Translation of sago in Spanish:

sago

sagú, n.

Pronunciation /ˈseɪɡoʊ//ˈseɪɡəʊ/

noun

  • 1

    sagú masculine
    • Women are primarily responsible for the production and preparation of sago, from cutting down the palm, to cooking and preparing the sago flour for eating.
    • Other produce includes coal, coconuts, sugar cane, pineapples, tobacco, vegetables, sago, tapioca, coffee, tea, maize, and groundnuts.
    • Rice could be bought at 2d a pound and sago and sugar at 3d a pound.
    • They danced inside and underneath the enormous longhouses, concluding the celebrations with the consumption of large amounts of prepared foods, including sago and yams.
    • Here the staple foods are fish and sago; no pigs are kept, though wild ones - and cassowaries - may be hunted.
    • Gardens, sago swamps in which women process the sago from the palm and the bush in which men hunt are often located at a considerable distance from the village and access to them entails much travel and effort.
    • It is a large family, belonging to the tropics and subtropics, and many of its members furnish important foodstuffs: the coconut, date, sago, palm sugar, etc.
    • Pulp harvested from sago produces a high-fiber, low-fat starch similar in texture, nutritional benefit, and use to whole-wheat flour.
    • Using a small spoon, sprinkle the surface with sago flour.
    • Although these essays are concerned with others crops too, only Ellen's contribution is really focused on another staple food, sago.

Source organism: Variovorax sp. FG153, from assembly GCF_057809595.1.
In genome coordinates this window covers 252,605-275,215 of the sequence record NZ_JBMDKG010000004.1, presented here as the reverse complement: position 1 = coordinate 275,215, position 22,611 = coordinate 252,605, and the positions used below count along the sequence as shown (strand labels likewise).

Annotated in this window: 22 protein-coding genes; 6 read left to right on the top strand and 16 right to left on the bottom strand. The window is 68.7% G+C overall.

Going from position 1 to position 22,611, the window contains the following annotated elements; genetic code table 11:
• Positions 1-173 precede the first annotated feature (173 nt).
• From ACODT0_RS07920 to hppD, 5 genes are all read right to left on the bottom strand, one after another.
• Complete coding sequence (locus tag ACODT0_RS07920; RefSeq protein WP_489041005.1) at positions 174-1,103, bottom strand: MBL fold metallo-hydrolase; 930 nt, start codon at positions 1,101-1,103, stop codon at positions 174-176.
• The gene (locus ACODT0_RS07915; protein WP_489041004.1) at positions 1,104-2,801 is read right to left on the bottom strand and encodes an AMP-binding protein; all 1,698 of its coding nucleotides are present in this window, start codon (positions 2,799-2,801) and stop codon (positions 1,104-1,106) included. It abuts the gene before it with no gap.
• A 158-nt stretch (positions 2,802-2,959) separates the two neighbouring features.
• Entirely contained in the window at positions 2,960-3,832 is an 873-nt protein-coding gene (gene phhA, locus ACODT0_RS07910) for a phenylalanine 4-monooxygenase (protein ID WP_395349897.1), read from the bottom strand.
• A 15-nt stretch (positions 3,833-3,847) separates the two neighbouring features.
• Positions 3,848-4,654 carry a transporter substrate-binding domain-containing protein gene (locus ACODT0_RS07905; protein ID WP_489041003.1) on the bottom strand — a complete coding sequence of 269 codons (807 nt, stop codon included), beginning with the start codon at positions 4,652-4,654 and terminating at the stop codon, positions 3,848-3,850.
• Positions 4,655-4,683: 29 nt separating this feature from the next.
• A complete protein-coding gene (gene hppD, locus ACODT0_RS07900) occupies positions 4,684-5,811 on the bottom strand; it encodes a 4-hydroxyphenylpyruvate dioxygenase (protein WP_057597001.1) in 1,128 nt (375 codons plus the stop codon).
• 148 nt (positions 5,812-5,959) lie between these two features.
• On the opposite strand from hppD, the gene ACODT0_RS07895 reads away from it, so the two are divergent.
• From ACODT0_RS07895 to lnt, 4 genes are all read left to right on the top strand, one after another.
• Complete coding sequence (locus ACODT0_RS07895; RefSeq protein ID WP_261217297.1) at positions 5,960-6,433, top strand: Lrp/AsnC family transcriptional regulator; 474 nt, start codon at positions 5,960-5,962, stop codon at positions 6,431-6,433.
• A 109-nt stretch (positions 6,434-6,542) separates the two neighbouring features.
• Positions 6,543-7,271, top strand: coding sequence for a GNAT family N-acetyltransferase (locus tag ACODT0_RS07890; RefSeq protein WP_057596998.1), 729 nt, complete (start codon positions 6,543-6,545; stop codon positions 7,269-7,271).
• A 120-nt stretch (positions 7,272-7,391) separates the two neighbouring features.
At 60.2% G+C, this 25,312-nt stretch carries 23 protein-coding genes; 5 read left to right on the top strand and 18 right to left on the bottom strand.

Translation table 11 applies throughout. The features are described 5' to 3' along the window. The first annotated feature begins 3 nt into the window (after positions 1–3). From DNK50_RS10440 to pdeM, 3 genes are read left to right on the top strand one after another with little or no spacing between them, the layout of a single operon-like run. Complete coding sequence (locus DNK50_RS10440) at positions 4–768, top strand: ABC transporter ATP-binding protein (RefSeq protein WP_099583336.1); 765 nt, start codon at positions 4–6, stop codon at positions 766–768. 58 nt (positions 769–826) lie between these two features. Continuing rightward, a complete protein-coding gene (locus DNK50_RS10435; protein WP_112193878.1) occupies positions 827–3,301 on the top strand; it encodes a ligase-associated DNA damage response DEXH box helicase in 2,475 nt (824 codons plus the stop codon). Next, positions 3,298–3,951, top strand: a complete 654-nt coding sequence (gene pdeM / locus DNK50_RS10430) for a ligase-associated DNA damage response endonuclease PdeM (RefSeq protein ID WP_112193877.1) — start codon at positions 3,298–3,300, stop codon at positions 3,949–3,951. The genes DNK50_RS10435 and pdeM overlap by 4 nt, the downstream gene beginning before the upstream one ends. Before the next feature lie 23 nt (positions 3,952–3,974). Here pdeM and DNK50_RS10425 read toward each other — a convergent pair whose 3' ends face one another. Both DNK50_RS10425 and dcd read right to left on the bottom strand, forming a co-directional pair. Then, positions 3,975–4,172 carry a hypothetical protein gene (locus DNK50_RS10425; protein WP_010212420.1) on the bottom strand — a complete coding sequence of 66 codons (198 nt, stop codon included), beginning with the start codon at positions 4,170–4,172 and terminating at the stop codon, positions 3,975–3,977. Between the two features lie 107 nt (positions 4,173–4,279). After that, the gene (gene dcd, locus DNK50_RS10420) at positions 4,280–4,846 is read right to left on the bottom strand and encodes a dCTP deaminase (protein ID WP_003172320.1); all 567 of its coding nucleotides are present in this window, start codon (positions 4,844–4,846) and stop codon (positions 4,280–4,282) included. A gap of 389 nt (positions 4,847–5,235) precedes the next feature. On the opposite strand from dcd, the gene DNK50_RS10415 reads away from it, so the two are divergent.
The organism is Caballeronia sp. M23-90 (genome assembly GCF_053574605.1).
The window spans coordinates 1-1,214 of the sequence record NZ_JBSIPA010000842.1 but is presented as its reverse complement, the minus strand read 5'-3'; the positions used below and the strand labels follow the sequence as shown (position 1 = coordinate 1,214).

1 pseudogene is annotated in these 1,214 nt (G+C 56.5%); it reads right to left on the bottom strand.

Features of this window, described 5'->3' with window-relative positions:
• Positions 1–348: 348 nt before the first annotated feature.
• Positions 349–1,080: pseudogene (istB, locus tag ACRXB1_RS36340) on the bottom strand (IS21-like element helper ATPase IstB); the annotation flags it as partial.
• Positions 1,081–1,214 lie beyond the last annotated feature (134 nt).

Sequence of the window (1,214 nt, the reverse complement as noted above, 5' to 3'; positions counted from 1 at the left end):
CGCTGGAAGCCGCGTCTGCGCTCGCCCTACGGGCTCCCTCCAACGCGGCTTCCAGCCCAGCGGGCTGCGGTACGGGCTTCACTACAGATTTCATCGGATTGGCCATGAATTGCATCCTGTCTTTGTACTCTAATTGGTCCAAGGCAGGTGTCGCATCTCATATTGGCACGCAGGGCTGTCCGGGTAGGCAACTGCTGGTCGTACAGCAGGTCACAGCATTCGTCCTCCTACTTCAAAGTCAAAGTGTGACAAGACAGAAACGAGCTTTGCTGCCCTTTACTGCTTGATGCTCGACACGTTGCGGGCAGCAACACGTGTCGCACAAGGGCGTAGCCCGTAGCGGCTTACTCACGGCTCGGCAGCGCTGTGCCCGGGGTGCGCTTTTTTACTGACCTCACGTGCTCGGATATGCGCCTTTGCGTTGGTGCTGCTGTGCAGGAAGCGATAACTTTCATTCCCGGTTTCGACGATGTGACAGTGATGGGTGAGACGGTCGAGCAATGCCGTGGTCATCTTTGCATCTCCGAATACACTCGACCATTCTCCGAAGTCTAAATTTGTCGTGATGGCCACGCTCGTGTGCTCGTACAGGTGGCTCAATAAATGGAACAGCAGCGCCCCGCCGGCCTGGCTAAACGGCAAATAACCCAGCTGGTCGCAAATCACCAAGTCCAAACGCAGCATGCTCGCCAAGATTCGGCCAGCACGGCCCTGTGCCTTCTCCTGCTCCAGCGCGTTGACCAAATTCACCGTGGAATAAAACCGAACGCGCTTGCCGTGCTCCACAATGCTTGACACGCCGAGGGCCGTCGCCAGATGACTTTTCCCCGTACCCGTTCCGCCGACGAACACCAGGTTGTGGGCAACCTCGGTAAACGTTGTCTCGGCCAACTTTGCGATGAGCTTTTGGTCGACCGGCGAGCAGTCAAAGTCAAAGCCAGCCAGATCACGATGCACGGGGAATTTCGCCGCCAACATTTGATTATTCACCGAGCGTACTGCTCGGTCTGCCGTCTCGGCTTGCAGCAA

• Flour allows us to mix many kinds of food sources together, such as cassava, sago, taro, yam, etc.
    • Women lamented the time devoted to journeys further and further into the sago swamp to process sago as whole tracts of palms were unusable.
    • Canoes have played a crucial role for the Kamoro to retain their semi-nomadic lifestyle, particularly in collecting sago and catching fish - their two basic staples of their diet.
    • Wash the sago and cook in the extraction of milk.
    • Foods like coconuts, sago and other staples like cassava, sweet potatoes and taro are collected and donated.
    • Some alternatives which produce results similar to gelatin are agar-agar, carrageenan, tapioca, sago, guar gum, pectin, and rennet.
    • Corn, cassava, taro, sago, soybeans, peanuts, and coconuts are also widely grown.
    • To every 500 ml add two tablespoons of sago (sugar to taste).
    • And they are eating these sorts of wild crops, or non-traditional food crops such as sago.